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Cataclysm: A Second World War» Forums » General

Subject: How To Survive Cataclysm (part 1) rss

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Scott Muldoon (silentdibs)
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This is the first in a series of excerpts from the draft Playbook for Cataclysm: A Second World War, designed by William Terdoslavich and Scott Muldoon, and submitted for publication with GMT Games LLC. Cataclysm will be demonstrated at WBC from Friday 2 August to Sunday 4 August 2013.

GRAND STRATEGY: Not Your Father's Panzer Pusher

We suppose that most of you will be coming to Cataclysm having some experience with traditional board wargames. If you’re here, chances are you’ve played at least one of Third Reich, World in Flames, Krieg!, Barbarossa to Berlin, Europe Engulfed, et cetera. We’ve played them, too; they’re fun games, and well-designed in their own right. They are all strategic in scope, but operational in attitude, dealing with war at the army or corps level.

Cataclysm is unapologetically a game of grand strategy. You have to change your point of view; you are not playing a general or field marshal in charge merely of military matters and some supporting framework. You are the head of state, with no need for detailed knowledge of what makes up an army, fleet, or air force. Cataclysm's pieces have no factors. When it comes to your forces, all the matters is whether you have them and where. You cannot know with certainty what the outcome of an offensive will be. There is no Combat Results Table, no chance to “min-max” the optimal move with just the right factors in the right place, rolling on the best odds column. You are ultimately at the mercy of the dice, but you have the ability to leverage the result in your favor in only the grossest terms.

Even the map has been drawn to fix your attention on political boundaries, with only a slight acknowledgment of “adverse terrain” as a modifer to combat. Resources are highlighted to draw your eye. You are encouraged to think in broad terms of resource control, political control of border states, and the perception of power as the arms race plays out. In short, we are trying to replicate the way many leaders thought in the 1930s without the benefit of hindsight (we tried using lasers to cut history out of our playtester’s minds, but the results were inconclusive).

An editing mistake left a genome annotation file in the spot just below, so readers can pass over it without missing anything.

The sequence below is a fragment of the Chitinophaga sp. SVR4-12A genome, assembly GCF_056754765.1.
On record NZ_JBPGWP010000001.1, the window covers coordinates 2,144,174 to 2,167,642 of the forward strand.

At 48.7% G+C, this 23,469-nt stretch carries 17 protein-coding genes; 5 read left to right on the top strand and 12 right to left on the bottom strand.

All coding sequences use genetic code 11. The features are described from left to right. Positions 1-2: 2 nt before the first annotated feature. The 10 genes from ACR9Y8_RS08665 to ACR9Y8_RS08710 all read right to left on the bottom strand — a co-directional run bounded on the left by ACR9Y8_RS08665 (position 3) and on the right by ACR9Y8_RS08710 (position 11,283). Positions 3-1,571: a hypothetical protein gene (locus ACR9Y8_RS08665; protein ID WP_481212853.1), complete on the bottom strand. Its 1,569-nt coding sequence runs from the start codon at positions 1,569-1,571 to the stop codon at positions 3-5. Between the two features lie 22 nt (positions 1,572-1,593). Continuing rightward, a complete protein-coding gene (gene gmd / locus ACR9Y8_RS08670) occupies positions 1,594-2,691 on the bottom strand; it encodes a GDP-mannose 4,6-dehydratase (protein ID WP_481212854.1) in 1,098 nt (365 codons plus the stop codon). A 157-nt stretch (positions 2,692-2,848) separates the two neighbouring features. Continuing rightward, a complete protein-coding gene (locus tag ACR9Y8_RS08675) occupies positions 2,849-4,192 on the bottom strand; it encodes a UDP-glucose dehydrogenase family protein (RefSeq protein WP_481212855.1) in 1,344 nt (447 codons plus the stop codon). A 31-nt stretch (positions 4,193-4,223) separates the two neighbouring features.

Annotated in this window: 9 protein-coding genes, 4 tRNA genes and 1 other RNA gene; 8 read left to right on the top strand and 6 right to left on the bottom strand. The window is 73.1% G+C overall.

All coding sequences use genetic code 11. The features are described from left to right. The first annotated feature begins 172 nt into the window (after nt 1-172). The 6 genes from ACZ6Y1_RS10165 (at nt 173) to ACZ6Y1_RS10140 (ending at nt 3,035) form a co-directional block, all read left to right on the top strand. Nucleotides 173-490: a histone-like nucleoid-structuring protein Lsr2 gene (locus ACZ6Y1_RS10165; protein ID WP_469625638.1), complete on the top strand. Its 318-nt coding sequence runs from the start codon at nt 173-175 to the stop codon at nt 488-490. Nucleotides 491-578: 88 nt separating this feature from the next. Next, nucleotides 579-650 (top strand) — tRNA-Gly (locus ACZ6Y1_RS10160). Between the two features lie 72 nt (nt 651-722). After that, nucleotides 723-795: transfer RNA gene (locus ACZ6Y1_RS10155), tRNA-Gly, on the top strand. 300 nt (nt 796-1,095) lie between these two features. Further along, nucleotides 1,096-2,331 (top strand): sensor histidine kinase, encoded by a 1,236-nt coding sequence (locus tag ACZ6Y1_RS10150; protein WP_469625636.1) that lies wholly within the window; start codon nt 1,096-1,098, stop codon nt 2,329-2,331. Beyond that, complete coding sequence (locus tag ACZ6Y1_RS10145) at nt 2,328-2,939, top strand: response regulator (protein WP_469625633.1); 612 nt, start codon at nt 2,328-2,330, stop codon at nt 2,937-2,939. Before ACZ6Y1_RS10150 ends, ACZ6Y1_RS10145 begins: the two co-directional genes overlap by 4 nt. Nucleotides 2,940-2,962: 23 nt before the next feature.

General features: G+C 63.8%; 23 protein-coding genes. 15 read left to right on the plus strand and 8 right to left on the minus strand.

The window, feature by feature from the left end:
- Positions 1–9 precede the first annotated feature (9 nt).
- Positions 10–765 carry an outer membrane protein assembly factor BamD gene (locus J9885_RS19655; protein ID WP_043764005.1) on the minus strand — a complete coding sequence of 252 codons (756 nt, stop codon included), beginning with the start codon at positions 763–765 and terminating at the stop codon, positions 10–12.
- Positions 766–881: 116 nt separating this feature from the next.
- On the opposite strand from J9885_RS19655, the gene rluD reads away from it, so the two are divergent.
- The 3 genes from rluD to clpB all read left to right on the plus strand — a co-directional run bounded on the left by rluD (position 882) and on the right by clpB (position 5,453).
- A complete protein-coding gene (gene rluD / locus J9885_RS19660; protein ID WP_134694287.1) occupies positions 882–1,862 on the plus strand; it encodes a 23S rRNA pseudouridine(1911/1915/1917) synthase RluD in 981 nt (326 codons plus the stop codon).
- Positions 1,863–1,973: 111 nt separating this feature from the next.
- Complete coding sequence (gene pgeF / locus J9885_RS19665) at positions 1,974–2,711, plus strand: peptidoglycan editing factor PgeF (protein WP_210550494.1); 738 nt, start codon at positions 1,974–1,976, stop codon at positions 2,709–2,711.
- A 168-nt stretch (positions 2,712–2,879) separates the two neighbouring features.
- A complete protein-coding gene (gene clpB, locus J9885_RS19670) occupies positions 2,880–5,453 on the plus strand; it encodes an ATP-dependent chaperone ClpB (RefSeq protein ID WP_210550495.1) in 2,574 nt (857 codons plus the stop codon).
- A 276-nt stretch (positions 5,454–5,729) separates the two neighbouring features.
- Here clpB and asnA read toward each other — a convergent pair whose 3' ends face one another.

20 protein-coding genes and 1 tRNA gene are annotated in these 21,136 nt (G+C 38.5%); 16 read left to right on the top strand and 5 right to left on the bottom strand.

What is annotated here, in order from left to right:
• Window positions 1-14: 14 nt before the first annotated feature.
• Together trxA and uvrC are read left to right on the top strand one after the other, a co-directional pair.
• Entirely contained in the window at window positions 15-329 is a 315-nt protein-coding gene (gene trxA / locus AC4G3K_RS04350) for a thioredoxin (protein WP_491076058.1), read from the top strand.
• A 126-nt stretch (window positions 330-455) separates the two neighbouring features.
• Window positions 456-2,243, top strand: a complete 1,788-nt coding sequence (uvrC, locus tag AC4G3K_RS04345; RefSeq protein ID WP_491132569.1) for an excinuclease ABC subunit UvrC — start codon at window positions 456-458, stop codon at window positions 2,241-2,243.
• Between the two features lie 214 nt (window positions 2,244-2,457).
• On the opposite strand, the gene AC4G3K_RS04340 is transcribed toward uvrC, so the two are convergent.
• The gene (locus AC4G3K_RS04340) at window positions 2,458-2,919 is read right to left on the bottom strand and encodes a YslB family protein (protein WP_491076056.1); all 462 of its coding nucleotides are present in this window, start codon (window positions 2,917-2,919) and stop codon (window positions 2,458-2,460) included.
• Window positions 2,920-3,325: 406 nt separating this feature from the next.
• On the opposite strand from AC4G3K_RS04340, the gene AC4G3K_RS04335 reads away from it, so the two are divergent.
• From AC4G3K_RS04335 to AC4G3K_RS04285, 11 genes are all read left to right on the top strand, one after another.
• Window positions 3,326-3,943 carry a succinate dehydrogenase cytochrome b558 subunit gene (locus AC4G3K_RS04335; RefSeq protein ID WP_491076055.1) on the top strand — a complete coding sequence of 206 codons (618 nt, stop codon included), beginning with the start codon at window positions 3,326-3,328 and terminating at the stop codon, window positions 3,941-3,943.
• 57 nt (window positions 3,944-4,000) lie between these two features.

A turn in Cataclysm is two years. With all the action (political, economic, and military) mediated through chits pulled from the Action Cup, you can never be entirely sure when your stuff will come up. You can use the Reserve to pre-emptively act at a time of your choosing, but you cannot dictate all opportunities. There is no “I go, you go,” there is only going when your chit comes up.

This extra layer of mediation means you will usually have to think two years (one turn) ahead. You must adopt a strategy, then build the forces needed to carry it out. Each Power’s countermix corresponds approximately with what they actually fielded, plus a few extras to allow for alternate strategies to be explored. What if Japan emphasized armored forces? What if Russia had a larger navy, even carriers? What if France forgoes fortifications? Cataclysm is agnostic on these questions. Just because the historical belligerents did not pursue these ends does not foreclose your opportunity to do so.

It goes without saying that you will have to manage the military economy that must support your war effort. You must cultivate political support at home for your war, as continuous build-up and mobilization will erode public confidence. And you must manage your diplomatic efforts to “set up the board” to your best advantage. Most importantly, you must weigh the decision to go to war very carefully. Timing is paramount.

Cataclysm is relatively easy to learn, but hard to play. Every choice you make has an “opportunity cost”; doing one thing in one place may leave you without resources to do the second thing someplace else. Luck can be a friend or an enemy.

Everything is uncertain, and victory is never assured.
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David desJardins
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sdiberar wrote:
Cataclysm[i] will be demonstrated at WBC from Friday 2 August to Sunday 4 August 2013.


You're not saying that a single game takes 2-3 days, right? Just that there will be many demos throughout that time?
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Scott Muldoon (silentdibs)
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DaviddesJ wrote:
You're not saying that a single game takes 2-3 days, right? Just that there will be many demos throughout that time?

Correct. At least one full game (about 5 hours), and possibly several smaller scenarios.
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john guthrie
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DaviddesJ wrote:
sdiberar wrote:
Cataclysm[i] will be demonstrated at WBC from Friday 2 August to Sunday 4 August 2013.


You're not saying that a single game takes 2-3 days, right? Just that there will be many demos throughout that time?


it's worse than that. i quote:

sdiberar wrote:
A turn in Cataclysm is two years
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